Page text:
Demeter | 10 Interesting Facts About The Greek Goddess

Demeter was the Ancient Greek goddess of harvest and agriculture, presiding over grains and fertility of the earth. She was one of the most prominent figures in Greek mythology and she is one of the 12 most important Greek gods and goddesses. Apart from being the goddess of harvest and agriculture, Demeter was also seen as the goddess of Earth and the underworld. She was a central figure of Eleausinian Mysteries, the “most famous of the secret religious rites of ancient Greece”. Moreover, there was a major festival dedicated to her which was called Thesmophoria. The most famous myth featuring Demeter is the loss and recovery of her daughter Persephone; and she is often depicted in art and literature in relation to this myth. Know more about the birth, symbolism and children of the Greek Goddess Demeter as well as her standing in ancient Greece through these 10 interesting facts.


In ancient Greek religion and myth, Demeter is the goddess of harvest and agriculture, presiding over grains and responsible for the fertility of the earth. Demeter was seen as a “corn-mother”, the goddess of cereals who provides grain for bread and blesses its harvesters. Being a goddess of agriculture, Demeter is usually depicted carrying bunches of grain and poppies in her hands. The word Demeter is connected with the Greek words da (“earth”) and meter (“mother”). It thus translates as “earth goddess”, which is consistent with her being a goddess of harvest and agriculture. Greeks dedicated a temple to Demeter which was situated in the peripheral area of the Sangri village on Naxos island. The Temple of Demeter was built around 6th century BC and was eventually replaced by a church in later centuries.

Relief of Demeter in Pompeii
Relief of Demeter in Pompeii depicting her as a goddess of agriculture


Demeter was also considered as the goddess of the Earth and the underworld. In one of the regional units of Greece i.e. Arcadia, Demeter was depicted as a goddess with a hair of snakes, holding a dolphin in one hand and dove in the other. Such representation were mainly to symbolize her dominance over the underworld, the air and the water. According to an agrarian-belief in ancient Greece, a new life always sprouts from the remains of a dead body just like a new plant arises from buried seed. In context to this agrarian belief, the Athenians used to call the dead by the name of “Demetrioi”. Moreover, in the city of Sparta, Demeter was called by the name Demeter-Chthonia. In ancient Greek religion, the word Chthonia refers to deities or spirits belonging to the underworld.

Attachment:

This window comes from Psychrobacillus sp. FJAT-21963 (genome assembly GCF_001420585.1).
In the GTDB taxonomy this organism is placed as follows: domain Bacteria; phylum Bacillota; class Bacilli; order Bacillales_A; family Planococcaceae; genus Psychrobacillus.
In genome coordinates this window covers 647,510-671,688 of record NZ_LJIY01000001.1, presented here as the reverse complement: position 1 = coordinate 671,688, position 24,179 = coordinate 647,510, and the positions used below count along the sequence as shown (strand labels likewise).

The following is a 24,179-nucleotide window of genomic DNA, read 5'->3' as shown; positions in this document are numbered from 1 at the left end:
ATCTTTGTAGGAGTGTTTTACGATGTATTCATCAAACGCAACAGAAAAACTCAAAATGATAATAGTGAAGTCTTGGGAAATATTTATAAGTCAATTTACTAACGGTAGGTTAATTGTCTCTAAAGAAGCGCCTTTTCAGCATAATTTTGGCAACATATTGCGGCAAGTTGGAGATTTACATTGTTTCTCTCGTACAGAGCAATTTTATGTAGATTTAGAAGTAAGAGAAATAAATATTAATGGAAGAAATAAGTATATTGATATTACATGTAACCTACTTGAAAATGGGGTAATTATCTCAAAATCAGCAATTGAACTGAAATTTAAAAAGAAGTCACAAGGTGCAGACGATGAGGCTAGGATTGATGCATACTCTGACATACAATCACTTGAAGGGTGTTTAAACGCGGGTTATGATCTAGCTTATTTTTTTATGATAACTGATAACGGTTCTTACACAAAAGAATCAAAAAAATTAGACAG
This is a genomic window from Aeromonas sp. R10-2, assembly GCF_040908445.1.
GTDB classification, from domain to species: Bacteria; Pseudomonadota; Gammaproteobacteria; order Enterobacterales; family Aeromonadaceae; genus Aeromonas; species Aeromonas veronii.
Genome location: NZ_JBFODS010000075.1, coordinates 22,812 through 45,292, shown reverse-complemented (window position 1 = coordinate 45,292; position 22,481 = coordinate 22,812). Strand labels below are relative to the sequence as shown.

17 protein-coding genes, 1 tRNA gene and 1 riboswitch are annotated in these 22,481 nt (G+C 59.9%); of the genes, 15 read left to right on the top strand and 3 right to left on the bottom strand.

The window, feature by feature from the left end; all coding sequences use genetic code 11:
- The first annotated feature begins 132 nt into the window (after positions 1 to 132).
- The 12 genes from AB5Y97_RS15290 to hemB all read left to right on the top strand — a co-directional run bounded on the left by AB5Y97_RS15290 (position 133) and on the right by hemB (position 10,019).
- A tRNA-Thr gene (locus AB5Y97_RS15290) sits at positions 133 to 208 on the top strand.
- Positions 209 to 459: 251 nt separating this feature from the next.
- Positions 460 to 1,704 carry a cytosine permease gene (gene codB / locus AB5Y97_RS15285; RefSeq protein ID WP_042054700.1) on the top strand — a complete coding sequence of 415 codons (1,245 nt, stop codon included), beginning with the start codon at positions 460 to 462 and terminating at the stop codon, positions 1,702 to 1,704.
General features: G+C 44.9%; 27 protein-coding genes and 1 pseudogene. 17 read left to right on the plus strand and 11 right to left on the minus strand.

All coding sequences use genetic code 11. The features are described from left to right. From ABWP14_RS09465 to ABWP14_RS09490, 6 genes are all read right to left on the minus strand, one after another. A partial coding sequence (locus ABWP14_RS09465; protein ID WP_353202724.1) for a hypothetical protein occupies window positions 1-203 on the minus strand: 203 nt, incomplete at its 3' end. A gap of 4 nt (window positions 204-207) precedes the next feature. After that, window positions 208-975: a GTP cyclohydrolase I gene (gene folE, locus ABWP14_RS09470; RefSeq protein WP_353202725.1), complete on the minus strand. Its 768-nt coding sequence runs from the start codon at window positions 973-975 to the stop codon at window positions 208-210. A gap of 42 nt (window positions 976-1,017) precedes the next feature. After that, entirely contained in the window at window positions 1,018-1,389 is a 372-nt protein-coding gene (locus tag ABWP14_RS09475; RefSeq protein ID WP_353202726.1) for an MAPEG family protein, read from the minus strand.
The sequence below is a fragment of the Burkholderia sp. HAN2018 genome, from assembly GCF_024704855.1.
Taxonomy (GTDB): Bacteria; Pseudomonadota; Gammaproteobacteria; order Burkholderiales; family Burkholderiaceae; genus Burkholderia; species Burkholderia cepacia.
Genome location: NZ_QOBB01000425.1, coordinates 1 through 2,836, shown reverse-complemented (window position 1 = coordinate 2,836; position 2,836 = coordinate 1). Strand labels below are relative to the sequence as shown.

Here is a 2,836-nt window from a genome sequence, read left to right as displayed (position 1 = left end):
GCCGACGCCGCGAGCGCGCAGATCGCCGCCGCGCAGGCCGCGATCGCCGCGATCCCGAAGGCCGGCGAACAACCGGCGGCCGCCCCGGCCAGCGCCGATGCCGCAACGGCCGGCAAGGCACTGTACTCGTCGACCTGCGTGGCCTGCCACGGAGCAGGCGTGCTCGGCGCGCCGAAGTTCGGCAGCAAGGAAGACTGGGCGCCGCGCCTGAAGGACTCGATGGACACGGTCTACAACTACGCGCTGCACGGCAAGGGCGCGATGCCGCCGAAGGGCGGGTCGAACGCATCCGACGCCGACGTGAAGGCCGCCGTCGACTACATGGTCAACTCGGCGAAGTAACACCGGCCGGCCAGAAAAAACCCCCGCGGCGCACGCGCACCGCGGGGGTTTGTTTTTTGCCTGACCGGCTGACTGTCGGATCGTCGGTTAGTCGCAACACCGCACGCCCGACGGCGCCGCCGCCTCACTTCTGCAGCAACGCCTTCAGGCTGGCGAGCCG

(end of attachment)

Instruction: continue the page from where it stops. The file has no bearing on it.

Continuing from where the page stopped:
Bust of Demeter
Bust of Demeter – Roman copy of a Greek original from the 4th century BCE


Demeter is considered as a beautiful goddess in ancient Greek mythology. She was portrayed as a mature woman, often seated on a throne and wearing a crown. She is usually shown dressed in finery with long red hair that were usually worn in a bun with a veil over her head. In Homer’s epic Odyssey, she is described as blond-haired, though most depictions of her in art show dark, curly hair. In a Homeric hymn, Demeter is described as “beauty spreading round about her”; emitting “a lovely fragrance”; “a light shining afar” from her divine body; and “golden tresses spreading down over her shoulders”. Demeter is often shown wearing a Toga which is a distinctive garment of ancient Rome. It was roughly a semicircular cloth, draped over the shoulders and around the body. Cornucopia is a large horn-shaped container overflowing with produce. It was an ancient symbol of abundance and nourishment. Demeter, being a goddess of agriculture, is often portrayed with a cornucopia.

Statue of Demeter
Marble statue of Demeter, National Roman Museum


Demeter is one of the 12 Olympian Gods. The Olympians are a race of deities who are a third or fourth generation of immortal beings. They were worshiped as the principal deities of the Greek pantheon and reside atop Mount Olympus. The Olympians managed to become supreme deities after a 10-year struggle known as Titanomachy. In this struggle, Demeter’s brother Zeus led his siblings to victory over the Titans who were the ruling deities at the time. Although there are a number of immortal residents at Mount Olympus, only 12 of them are considered the most important ones. These include the children of Titans Cronus and Rhea; namely Zeus, Hera, Poseidon, Demeter and Hestia; along with the main offspring of Zeus; namely Athena, Apollo, Artemis, Ares, Hephaestus, Hermes, Dionysus and Aphrodite. Being the sister of Zeus, Demeter had a place of prominence among the 12 Olympian Gods.

The twelve Olympian gods
Fragment of a Hellenistic relief depicting the twelve Olympians


According to Greek mythology, Cronus overthrew his father Uranus and ruled over the world along with his wife Rhea. However he was told that one of his children would go on to overthrow him like he had overthrown his father. Cronus had several children with Rhea including Demeter but swallowed them all at birth. However, when her sixth child Zeus was born, Rhea hid him in a cave and instead gave Cronus a stone wrapped in his clothes which he swallowed. When Zeus came of age, he disguised himself as an Olympian cup-bearer; poisoned his father’s wine with a potion; and tricked him to drink it. This led to Cronus disgorging Zeus’ siblings: his sisters Hestia, Demeter and Hera; and his brothers Hades and Poseidon. Along with his siblings, the Hecatonchires, and the Cyclopes; Zeus then fought against Cronus and the other Titans in the Titanomachy. He emerged victories and overthrew Cronus. Later, Demeter had an affair with her brother Zeus which resulted in a daughter named Persephone